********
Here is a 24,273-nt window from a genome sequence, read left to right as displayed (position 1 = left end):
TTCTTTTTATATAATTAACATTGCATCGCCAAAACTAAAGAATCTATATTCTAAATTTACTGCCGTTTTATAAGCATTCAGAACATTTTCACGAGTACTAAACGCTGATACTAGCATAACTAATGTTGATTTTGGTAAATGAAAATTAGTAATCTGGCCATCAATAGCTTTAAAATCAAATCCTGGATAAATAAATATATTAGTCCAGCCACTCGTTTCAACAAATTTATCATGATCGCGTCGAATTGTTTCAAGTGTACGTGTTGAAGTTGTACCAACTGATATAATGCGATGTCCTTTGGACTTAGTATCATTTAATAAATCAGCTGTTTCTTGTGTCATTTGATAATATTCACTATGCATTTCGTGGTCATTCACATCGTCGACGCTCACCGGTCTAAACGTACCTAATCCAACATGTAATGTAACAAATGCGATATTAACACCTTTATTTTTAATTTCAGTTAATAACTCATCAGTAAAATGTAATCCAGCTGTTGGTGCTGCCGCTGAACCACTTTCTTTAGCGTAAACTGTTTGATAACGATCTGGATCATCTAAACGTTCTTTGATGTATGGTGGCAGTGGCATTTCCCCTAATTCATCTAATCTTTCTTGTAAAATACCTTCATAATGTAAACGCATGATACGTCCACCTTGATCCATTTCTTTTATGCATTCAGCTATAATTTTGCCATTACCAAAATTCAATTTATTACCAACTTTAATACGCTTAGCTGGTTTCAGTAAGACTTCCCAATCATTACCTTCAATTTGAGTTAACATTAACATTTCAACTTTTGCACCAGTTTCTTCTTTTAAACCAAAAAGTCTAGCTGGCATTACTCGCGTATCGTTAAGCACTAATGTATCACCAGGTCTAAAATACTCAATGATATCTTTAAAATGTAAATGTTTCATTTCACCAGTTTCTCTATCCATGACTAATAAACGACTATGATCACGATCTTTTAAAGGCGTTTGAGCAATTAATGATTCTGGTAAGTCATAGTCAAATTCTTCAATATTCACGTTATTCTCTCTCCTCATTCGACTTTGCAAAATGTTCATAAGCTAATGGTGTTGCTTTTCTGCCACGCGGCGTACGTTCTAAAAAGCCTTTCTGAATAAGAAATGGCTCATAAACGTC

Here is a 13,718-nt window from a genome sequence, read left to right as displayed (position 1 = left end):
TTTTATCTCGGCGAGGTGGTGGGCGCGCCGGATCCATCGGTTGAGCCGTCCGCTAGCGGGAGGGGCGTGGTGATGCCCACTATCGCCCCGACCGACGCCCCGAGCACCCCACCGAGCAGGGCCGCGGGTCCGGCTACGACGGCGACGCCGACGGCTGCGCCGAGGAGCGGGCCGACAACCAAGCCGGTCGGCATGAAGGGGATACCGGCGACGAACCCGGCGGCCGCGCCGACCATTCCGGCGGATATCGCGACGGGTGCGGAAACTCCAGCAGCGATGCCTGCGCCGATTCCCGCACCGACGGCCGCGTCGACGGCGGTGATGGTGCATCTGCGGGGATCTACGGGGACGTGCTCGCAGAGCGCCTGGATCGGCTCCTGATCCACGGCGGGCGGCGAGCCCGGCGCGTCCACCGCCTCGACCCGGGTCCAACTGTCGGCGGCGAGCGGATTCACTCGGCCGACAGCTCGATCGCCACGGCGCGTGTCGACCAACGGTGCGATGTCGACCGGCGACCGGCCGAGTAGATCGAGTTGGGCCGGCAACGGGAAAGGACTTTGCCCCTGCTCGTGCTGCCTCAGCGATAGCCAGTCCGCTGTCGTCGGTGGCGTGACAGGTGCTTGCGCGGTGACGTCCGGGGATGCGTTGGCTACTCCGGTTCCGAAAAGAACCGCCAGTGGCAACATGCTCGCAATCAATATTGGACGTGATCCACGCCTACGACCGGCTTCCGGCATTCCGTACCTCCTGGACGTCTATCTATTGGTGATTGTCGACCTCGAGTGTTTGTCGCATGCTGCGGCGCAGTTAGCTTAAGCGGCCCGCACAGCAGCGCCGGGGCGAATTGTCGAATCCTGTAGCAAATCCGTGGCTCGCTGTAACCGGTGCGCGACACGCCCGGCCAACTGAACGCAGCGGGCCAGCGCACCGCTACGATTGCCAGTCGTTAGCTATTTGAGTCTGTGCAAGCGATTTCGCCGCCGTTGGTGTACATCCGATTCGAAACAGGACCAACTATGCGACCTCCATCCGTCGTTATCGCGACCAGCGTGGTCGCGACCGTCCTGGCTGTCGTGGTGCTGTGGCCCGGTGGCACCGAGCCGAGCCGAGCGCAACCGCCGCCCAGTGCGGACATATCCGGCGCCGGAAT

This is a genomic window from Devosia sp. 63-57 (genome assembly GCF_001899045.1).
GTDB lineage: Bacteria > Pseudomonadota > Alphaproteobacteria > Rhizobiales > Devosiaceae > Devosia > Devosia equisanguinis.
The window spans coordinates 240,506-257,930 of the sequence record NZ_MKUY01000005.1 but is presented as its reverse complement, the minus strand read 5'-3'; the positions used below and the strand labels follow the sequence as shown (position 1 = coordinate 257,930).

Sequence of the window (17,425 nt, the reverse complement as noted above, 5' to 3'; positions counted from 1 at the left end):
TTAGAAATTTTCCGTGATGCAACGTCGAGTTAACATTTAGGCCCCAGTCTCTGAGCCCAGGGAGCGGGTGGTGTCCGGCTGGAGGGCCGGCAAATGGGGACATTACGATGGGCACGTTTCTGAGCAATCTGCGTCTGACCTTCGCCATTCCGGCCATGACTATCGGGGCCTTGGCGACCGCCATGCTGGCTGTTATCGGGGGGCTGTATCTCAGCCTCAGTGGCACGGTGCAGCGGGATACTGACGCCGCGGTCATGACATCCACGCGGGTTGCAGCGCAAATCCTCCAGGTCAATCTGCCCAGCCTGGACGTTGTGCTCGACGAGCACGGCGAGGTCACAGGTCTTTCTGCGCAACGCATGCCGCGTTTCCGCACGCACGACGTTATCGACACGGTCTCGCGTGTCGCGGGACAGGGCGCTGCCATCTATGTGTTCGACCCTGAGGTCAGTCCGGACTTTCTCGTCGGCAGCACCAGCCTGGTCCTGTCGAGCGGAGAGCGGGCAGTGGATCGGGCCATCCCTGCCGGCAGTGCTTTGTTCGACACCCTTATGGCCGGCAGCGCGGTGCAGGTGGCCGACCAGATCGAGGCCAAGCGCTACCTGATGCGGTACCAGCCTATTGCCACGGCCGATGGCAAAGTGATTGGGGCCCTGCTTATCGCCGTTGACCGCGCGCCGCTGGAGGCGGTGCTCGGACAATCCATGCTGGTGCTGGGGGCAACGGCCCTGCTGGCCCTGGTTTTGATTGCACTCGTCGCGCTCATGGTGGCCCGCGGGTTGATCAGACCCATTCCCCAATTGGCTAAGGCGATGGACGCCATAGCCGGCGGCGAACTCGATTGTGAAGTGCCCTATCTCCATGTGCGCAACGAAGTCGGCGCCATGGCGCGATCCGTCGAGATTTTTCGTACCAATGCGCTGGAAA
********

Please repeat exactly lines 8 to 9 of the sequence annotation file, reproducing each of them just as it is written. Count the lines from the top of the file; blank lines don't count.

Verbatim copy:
Sequence of the window (17,425 nt, the reverse complement as noted above, 5' to 3'; positions counted from 1 at the left end):
TTAGAAATTTTCCGTGATGCAACGTCGAGTTAACATTTAGGCCCCAGTCTCTGAGCCCAGGGAGCGGGTGGTGTCCGGCTGGAGGGCCGGCAAATGGGGACATTACGATGGGCACGTTTCTGAGCAATCTGCGTCTGACCTTCGCCATTCCGGCCATGACTATCGGGGCCTTGGCGACCGCCATGCTGGCTGTTATCGGGGGGCTGTATCTCAGCCTCAGTGGCACGGTGCAGCGGGATACTGACGCCGCGGTCATGACATCCACGCGGGTTGCAGCGCAAATCCTCCAGGTCAATCTGCCCAGCCTGGACGTTGTGCTCGACGAGCACGGCGAGGTCACAGGTCTTTCTGCGCAACGCATGCCGCGTTTCCGCACGCACGACGTTATCGACACGGTCTCGCGTGTCGCGGGACAGGGCGCTGCCATCTATGTGTTCGACCCTGAGGTCAGTCCGGACTTTCTCGTCGGCAGCACCAGCCTGGTCCTGTCGAGCGGAGAGCGGGCAGTGGATCGGGCCATCCCTGCCGGCAGTGCTTTGTTCGACACCCTTATGGCCGGCAGCGCGGTGCAGGTGGCCGACCAGATCGAGGCCAAGCGCTACCTGATGCGGTACCAGCCTATTGCCACGGCCGATGGCAAAGTGATTGGGGCCCTGCTTATCGCCGTTGACCGCGCGCCGCTGGAGGCGGTGCTCGGACAATCCATGCTGGTGCTGGGGGCAACGGCCCTGCTGGCCCTGGTTTTGATTGCACTCGTCGCGCTCATGGTGGCCCGCGGGTTGATCAGACCCATTCCCCAATTGGCTAAGGCGATGGACGCCATAGCCGGCGGCGAACTCGATTGTGAAGTGCCCTATCTCCATGTGCGCAACGAAGTCGGCGCCATGGCGCGATCCGTCGAGATTTTTCGTACCAATGCGCTGGAAA